Kellogg’s stocks have drastically dipped by nearly a dollar this past week as the lawsuits plague the popular cereal company. The stocks have continuously fallen over the past 10 days. This has caused a total loss of 1.64% for the cereal brand Kellog’s Company.
Striking Kellogg’s employees have begun their fourth week of strikes since they initially walked off their jobs. Several of the workers on the picket lines are really feeling the severity of the cash crunch from a loss of income during the strike. Workers hope and pray that negotiations will resume shortly. They want to get back to work as usual before the crunch at Christmas time really affects their family lifestyles.
A Kellogg’s spokesperson reached out to its union leaders earlier this week to request that negotiations on the strike resume immediately. It has been going on since early October and it’s time for an end. According to news reports, the union leaders have not yet responded to the request.
“As we have stated from the beginning, the Company is willing to consider any proposals from the Union including proposals that would preserve a pathway for transitional to legacy wages and benefits. At the end of the day, we have a responsibility to these employees, which is to engage in good faith bargaining toward a replacement agreement that gets them back to work,” a Kellogg’s spokesperson replied in an email to union leaders.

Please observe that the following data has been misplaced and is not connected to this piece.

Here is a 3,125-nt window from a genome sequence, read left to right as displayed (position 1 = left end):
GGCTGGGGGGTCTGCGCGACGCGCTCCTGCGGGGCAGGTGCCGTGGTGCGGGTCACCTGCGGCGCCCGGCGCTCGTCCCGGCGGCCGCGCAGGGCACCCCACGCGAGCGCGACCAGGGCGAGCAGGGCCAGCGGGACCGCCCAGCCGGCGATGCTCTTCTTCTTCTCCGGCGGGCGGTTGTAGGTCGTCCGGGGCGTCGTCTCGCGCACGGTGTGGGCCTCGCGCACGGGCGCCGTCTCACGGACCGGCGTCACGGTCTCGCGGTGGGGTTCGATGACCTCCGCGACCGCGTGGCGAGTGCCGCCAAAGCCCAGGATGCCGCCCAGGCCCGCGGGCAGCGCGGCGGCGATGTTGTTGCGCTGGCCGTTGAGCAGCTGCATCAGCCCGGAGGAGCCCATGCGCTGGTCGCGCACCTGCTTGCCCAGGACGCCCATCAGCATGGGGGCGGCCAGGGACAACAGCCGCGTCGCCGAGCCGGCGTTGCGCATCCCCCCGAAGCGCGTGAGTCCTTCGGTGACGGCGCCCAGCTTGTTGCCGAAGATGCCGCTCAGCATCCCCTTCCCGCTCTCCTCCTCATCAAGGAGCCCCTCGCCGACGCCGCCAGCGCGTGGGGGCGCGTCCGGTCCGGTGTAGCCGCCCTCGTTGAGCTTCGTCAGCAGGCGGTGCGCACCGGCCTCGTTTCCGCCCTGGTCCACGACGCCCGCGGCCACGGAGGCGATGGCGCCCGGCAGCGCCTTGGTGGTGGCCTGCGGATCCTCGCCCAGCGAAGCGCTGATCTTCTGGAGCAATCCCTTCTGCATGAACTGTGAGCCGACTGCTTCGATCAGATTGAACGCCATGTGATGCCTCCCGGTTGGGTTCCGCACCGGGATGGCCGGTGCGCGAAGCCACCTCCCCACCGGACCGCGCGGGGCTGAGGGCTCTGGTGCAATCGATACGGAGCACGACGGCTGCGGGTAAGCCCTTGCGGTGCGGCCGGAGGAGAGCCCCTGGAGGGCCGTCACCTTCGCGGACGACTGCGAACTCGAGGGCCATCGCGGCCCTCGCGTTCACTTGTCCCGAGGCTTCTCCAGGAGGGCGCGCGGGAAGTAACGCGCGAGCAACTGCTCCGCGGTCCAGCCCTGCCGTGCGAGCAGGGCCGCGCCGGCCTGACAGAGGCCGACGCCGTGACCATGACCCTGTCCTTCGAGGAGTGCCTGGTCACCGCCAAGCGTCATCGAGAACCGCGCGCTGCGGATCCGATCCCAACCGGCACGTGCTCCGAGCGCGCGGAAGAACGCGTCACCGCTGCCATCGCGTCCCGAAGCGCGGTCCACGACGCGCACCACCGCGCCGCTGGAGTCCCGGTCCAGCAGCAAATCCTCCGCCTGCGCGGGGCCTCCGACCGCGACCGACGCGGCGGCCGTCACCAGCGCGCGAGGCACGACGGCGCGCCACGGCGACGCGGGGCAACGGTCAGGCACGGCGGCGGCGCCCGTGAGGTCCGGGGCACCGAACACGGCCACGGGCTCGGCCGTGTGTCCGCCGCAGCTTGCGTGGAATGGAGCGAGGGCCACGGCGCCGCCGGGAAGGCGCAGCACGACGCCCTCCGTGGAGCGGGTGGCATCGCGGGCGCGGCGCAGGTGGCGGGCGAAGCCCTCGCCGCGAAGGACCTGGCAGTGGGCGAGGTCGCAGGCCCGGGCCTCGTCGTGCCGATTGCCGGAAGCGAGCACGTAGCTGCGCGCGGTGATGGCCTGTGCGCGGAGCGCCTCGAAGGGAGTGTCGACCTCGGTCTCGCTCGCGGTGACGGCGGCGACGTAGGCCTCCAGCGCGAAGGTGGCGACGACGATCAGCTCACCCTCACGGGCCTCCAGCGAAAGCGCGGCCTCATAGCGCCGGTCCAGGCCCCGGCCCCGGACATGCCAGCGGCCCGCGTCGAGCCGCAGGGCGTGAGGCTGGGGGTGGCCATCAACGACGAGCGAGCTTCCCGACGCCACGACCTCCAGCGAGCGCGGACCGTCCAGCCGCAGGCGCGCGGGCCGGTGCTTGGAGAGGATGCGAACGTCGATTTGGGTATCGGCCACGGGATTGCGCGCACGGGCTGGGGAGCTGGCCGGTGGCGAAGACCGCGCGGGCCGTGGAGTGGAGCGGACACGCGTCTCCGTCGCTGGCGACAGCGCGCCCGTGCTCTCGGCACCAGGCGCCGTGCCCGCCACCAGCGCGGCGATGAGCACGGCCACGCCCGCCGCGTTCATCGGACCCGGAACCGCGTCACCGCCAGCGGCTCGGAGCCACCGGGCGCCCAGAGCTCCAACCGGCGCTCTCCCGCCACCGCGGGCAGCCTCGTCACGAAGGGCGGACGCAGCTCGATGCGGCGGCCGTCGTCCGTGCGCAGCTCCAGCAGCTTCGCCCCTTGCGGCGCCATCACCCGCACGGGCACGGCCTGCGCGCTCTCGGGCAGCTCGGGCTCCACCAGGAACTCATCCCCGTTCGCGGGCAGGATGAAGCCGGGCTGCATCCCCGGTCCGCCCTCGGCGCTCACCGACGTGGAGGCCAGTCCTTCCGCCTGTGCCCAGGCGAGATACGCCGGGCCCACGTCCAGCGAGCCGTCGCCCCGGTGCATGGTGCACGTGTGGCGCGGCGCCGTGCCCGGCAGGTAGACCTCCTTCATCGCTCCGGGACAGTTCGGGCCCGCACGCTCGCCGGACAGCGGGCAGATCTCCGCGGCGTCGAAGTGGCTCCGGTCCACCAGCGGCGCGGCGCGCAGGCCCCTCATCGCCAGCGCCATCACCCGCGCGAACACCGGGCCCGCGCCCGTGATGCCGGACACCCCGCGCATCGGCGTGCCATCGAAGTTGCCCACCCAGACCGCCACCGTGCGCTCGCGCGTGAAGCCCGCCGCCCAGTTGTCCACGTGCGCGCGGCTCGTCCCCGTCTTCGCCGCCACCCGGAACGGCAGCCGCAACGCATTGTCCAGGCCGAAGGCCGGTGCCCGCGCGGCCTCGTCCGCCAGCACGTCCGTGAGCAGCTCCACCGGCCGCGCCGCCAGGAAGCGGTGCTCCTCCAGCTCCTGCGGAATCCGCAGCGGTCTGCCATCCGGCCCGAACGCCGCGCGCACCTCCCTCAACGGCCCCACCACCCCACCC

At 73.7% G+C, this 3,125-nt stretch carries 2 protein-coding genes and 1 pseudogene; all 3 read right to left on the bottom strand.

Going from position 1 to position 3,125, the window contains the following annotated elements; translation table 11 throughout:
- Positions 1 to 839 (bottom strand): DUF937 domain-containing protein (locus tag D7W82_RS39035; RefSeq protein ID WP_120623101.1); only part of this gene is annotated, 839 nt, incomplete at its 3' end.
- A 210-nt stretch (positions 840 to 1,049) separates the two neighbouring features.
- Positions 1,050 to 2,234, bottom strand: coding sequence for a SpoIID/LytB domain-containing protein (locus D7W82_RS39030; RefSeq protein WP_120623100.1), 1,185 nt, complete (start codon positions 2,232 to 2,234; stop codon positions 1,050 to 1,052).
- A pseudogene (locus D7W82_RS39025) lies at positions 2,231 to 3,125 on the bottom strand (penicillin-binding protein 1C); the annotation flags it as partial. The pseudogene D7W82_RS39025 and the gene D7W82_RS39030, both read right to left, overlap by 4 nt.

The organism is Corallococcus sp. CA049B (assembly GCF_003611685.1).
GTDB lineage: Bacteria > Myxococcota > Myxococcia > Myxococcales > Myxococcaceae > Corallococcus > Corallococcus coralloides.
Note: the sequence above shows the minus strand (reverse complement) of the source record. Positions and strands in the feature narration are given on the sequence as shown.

Kellogg’s employees are striking to put a stop to the reduction of hourly wages, and cuts in their benefits, pension plans, and retirement and healthcare benefits for their lower-waged employees.
Kellog’s brand Strawberry Pop-Tarts have a strawberry colored filling that is said to be filled with strawberries. However, in reality, it is actually filled with only 2% real strawberries. The rest of the filling is made with other kinds of fruits and red-colored alternatives. The strawberry filling inside Kellog’s pop-tarts includes apples and pears to make the popular, well-loved breakfast food’s interior.
Attorneys compare the “Strawberry Pop’Tart’s” to Dollar Tree and Walmart toaster pastries, which have been marketing their brands of pop-tarts that announce they are made up of “naturally and artificially flavored” ingredients. Kellogg’s Company, however, has not included such a phrase in its own version of Pop-Tart boxes which, according to the plaintiff, leads to “false and deceptive” marketing that is in strict violation of the Illinois Consumer Fraud and Deceptive Business Practices Act. This is mostly due to the fact that it has a strong influence on the consumers’ decision to purchase the product with inaccuracies in the boxes product description.